ESCANABA - While hunters will be welcoming deer in their sights when Michigan's firearm deer season starts Thursday, motorists are advised to also look out for deer to avoid unwanted encounters with their vehicles.
"With fall and the hunting season in full swing, deer populations will be on the move," advised Delta County Sheriff Gary Ballweg. "This activity heightens the chance of a car/deer crash occurring."
So far this year, 216 vehicle/deer crashes have been reported to the sheriff's department, Ballweg said. Typically, these accidents occur more often during the months of October and November with about 50 incidents a month being reported to the department, he said.
Last year, a total of 313 vehicle/deer accidents were reported to the sheriff's department compared to the 296 incidents reported by drivers in 2010, the sheriff said.
Statewide last year, more than 60,000 accidents in Michigan involved deer, noted Ballweg. In Delta County, a total of 738 deer crashes were reported to police agencies including one fatal accident and 12 accidents resulting in injuries.
"Most often, you'll see a deer near dawn or dusk," cautioned Ballweg, encouraging motorists to look beyond the beam of their headlights for eyes of deer ahead.
"Trying to dodge a deer is not a good idea," he said. "Deer often move erratically and swerving may cause you to lose control of your vehicle. The best way to avoid a deer/car collision is to slow your car down."
Ballweg also noted that deer travel together, so chances are if one is seen, there may be more; motorists are advised to proceed with caution.
"Remember to heed deer crossing signs," added Ballweg. "If you do hit a deer, make sure you report it to your local police or the sheriff's office."
Trooper Dave Cowen, of the Michigan State Police Post in Gladstone, said 122 car/deer accidents have been reported at the post from Sept. 1 through Monday. In addition, there have been four car/bear accidents and one car/partridge accident reported.
The number of car/deer crashes in the region is likely higher, he added. Many accidents go unreported because of a small amount of damage or drivers do not have insurance to cover deer damage and do not report the collisions, said Cowen.
Most accidents involving deer often occur during dawn and dusk hours in the spring and fall, the trooper noted, advising drivers to: "Slow down and don't out-drive your headlights."
According to the Michigan State Police Traffic Crash Reporting System, while 738 car/deer accidents were reported in Delta County in 2011, a total of 231 incidents were reported in Schoolcraft County resulting in injuries to three persons. Menominee car/deer crash reports totaled 539 last year resulting in 20 injured persons.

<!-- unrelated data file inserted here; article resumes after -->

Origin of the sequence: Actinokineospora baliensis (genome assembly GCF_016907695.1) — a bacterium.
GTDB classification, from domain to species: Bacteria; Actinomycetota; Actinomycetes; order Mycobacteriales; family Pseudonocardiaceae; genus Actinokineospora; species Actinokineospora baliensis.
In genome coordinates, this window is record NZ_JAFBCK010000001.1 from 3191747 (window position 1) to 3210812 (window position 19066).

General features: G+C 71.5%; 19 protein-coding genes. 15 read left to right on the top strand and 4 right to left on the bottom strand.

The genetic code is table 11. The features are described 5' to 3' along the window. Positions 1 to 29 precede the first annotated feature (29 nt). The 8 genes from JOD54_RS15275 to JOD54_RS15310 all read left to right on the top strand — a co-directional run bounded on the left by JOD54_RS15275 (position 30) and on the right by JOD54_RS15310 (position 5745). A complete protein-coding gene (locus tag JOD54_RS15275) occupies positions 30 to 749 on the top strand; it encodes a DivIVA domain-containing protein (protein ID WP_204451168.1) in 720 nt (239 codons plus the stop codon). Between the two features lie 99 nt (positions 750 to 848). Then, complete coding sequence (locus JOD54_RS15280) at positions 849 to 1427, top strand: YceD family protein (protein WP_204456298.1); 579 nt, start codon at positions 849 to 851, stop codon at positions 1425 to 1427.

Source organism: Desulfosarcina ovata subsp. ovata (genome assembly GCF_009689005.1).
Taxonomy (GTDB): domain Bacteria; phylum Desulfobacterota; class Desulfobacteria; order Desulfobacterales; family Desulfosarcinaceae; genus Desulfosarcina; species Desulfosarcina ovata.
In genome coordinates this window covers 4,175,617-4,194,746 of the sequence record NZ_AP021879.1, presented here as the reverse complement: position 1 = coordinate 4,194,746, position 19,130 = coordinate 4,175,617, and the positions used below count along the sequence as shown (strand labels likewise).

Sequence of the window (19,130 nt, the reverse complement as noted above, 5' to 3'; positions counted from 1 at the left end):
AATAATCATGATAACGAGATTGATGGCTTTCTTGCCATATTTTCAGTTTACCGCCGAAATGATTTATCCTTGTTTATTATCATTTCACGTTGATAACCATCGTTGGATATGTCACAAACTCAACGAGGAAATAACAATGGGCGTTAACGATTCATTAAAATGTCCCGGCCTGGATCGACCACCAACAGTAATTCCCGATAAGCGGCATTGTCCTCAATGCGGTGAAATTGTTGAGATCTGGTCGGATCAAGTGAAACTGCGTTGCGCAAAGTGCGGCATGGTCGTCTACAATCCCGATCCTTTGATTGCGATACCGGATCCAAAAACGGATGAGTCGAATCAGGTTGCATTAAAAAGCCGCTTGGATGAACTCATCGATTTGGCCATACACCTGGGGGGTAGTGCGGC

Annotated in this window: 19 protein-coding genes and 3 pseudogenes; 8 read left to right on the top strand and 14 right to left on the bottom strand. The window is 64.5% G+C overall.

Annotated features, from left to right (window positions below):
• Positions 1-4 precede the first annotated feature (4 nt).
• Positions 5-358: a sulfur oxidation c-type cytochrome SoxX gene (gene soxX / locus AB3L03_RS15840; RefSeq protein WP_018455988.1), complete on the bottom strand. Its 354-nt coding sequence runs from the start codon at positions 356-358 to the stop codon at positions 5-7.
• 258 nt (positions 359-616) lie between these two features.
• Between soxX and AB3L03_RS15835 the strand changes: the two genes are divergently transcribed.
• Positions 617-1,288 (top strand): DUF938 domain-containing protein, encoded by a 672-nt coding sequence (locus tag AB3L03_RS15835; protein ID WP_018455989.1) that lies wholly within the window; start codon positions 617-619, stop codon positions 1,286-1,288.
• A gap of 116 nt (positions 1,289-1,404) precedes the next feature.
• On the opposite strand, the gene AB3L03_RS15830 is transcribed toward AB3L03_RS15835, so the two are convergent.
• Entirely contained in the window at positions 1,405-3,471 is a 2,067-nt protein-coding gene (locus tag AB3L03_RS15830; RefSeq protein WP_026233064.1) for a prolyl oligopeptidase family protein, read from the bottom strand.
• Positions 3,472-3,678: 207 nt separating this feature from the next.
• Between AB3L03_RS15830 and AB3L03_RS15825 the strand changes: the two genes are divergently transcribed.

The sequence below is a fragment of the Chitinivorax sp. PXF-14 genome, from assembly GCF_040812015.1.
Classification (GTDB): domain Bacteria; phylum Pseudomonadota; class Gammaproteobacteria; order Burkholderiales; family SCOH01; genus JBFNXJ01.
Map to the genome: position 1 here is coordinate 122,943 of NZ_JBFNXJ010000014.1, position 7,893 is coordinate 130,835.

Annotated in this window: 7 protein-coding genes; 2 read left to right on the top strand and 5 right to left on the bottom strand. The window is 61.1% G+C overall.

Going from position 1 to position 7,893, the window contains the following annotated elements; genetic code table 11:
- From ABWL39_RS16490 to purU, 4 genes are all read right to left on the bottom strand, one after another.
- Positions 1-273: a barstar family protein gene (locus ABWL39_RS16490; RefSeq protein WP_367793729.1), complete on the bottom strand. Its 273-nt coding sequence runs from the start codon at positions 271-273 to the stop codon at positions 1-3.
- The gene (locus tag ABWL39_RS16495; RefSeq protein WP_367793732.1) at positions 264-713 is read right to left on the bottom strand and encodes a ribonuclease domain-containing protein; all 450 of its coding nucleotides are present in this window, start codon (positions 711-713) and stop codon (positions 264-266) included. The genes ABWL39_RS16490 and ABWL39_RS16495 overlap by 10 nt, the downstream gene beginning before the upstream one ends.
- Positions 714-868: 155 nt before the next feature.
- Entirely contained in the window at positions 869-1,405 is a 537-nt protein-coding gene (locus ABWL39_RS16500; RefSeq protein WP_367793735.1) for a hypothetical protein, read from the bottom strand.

From Sept. 1 through Nov. 8, the Menominee County Sheriff Department received reports of 95 car/deer accidents, according to Sheriff Kenny Marks. That number has risen during the past week, he said this morning.
"November is the peak time (for car/deer accidents). Right now the deer are in a heavy rut. They're chasing does right now." Marks said. His advice to motorists is to be aware, drive slow, and take your time, especially around dusk and dawn hours.
In Schoolcraft County, the sheriff's department has received reports of only nine accidents involving deer, said Sheriff Grant Harris on Tuesday.
"In 2011, there were 4,799 accidents involving deer throughout the entire Upper Peninsula," noted Harris. "Schoolcraft County had 231 or 4.8 percent of those Upper Peninsula motor vehicle/deer accidents."
Most of Schoolcraft County's 231 car/deer accidents reported to police agencies last year, occurred in unlighted areas on U.S. 2 during hours of darkness, he said.
The highest period of accidents U.P.-wide last year was from October to December with 1,803 incidents, or 37.6 percent of the region's accidents, said Harris. November was the highest month when 675 car/deer accidents were reported across the U.P., he added.
When asked what the best defense is for drivers to avoid colliding with deer, Harris referred to suggestions on the Michigan State Police website which states there are more than 60,000 reported vehicle/deer crashes in the state each year.
The website also states that while Michigan's two million deer are most active in spring and fall, vehicle/deer crashes are a year-round problem with about 80 percent of these crashes occurring on two-lane roads between dusk and dawn.
The most serious crashes occur when motorists swerve to avoid a deer and hit another vehicle or a fixed object, or when their vehicle rolls over, according to the Michigan State Police website which also offers these tips to avoid a crash:
Stay aware, awake and sober.
Vehicle/deer crashes occur year-round, but mostly in spring and fall.
Signs are placed at known deer crossing areas to alert drivers of the possible presence of deer.
Deer are herd animals and frequently travel in single file. If one deer crosses the road, chances are there are more.
Be alert for deer, especially at dawn and dusk. If one is seen, slow down.
If a crash is unavoidable, the website advises drivers not to swerve. Brake firmly, hold onto the steering wheel and bring the vehicle to a controlled stop. Pull off the road, turn on emergency flashers and be cautious of other traffic. Report the crash to the nearest police agency and one's insurance company. Remember to buckle up because safety belts are the best defense in the event of a crash, the website states.